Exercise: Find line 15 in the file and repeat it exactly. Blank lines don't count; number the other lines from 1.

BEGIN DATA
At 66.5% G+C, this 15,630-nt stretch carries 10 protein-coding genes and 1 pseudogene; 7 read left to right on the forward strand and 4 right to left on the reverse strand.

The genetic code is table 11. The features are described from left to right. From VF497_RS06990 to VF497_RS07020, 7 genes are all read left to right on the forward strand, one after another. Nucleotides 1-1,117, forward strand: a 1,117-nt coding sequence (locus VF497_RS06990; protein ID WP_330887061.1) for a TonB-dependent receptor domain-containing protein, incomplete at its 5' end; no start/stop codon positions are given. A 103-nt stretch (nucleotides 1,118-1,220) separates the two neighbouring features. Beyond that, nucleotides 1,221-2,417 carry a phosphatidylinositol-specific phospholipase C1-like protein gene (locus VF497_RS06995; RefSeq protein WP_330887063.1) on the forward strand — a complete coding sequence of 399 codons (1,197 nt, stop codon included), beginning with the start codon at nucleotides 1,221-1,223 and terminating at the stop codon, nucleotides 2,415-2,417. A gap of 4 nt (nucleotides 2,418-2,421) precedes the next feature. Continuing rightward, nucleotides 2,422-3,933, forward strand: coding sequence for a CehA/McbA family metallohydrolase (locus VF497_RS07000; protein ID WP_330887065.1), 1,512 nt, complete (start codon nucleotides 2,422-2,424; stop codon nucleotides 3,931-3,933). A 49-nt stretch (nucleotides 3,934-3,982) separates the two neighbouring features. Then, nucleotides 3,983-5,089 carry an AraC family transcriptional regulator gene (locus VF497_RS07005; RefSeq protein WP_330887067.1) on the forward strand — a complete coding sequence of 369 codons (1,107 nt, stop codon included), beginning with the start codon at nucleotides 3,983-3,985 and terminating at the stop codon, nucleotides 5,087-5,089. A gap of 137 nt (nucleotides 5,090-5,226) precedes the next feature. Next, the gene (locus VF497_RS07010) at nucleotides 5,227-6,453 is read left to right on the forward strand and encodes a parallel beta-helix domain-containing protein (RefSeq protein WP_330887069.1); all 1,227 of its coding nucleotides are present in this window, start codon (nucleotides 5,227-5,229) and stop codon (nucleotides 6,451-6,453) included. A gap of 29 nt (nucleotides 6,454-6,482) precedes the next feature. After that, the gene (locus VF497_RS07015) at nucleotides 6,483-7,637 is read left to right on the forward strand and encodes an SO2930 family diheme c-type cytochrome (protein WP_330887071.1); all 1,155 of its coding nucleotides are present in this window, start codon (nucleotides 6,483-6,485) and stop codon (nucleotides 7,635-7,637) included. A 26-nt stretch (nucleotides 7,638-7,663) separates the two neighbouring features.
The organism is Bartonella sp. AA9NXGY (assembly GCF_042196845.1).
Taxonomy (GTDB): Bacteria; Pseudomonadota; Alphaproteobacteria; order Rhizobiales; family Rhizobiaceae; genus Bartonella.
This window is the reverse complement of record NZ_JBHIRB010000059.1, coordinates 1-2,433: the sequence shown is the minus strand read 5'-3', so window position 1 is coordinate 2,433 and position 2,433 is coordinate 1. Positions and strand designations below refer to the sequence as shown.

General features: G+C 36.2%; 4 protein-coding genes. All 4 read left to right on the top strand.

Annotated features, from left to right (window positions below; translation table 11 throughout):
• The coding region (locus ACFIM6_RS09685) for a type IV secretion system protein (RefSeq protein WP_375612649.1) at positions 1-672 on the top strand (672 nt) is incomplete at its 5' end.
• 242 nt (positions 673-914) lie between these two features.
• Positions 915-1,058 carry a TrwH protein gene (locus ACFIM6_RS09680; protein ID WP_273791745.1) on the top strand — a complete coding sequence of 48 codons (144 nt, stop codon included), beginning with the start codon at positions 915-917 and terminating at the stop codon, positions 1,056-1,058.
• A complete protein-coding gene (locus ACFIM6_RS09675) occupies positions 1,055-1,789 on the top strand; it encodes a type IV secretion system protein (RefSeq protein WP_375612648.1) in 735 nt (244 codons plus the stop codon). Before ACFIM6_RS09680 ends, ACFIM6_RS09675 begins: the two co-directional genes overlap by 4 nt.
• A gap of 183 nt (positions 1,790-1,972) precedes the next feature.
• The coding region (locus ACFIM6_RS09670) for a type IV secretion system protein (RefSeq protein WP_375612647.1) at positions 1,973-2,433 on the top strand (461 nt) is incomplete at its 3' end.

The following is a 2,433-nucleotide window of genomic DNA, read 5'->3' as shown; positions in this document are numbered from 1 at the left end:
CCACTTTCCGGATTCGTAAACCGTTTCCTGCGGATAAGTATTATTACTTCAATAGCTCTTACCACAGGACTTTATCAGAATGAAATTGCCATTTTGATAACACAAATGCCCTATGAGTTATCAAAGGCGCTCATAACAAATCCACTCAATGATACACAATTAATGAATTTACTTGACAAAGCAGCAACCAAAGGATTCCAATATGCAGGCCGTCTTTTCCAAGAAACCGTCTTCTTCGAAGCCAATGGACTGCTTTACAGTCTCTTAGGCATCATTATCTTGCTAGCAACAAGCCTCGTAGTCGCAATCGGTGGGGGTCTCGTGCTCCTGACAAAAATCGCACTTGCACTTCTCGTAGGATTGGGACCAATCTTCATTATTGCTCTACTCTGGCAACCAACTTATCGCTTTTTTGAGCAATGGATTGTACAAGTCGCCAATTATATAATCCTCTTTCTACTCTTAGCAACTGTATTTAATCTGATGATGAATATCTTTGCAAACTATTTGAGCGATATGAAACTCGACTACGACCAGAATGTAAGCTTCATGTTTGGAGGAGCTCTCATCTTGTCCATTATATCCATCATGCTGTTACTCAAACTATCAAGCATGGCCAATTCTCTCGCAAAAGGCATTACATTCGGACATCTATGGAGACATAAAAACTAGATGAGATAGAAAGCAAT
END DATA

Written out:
CCACTTTCCGGATTCGTAAACCGTTTCCTGCGGATAAGTATTATTACTTCAATAGCTCTTACCACAGGACTTTATCAGAATGAAATTGCCATTTTGATAACACAAATGCCCTATGAGTTATCAAAGGCGCTCATAACAAATCCACTCAATGATACACAATTAATGAATTTACTTGACAAAGCAGCAACCAAAGGATTCCAATATGCAGGCCGTCTTTTCCAAGAAACCGTCTTCTTCGAAGCCAATGGACTGCTTTACAGTCTCTTAGGCATCATTATCTTGCTAGCAACAAGCCTCGTAGTCGCAATCGGTGGGGGTCTCGTGCTCCTGACAAAAATCGCACTTGCACTTCTCGTAGGATTGGGACCAATCTTCATTATTGCTCTACTCTGGCAACCAACTTATCGCTTTTTTGAGCAATGGATTGTACAAGTCGCCAATTATATAATCCTCTTTCTACTCTTAGCAACTGTATTTAATCTGATGATGAATATCTTTGCAAACTATTTGAGCGATATGAAACTCGACTACGACCAGAATGTAAGCTTCATGTTTGGAGGAGCTCTCATCTTGTCCATTATATCCATCATGCTGTTACTCAAACTATCAAGCATGGCCAATTCTCTCGCAAAAGGCATTACATTCGGACATCTATGGAGACATAAAAACTAGATGAGATAGAAAGCAAT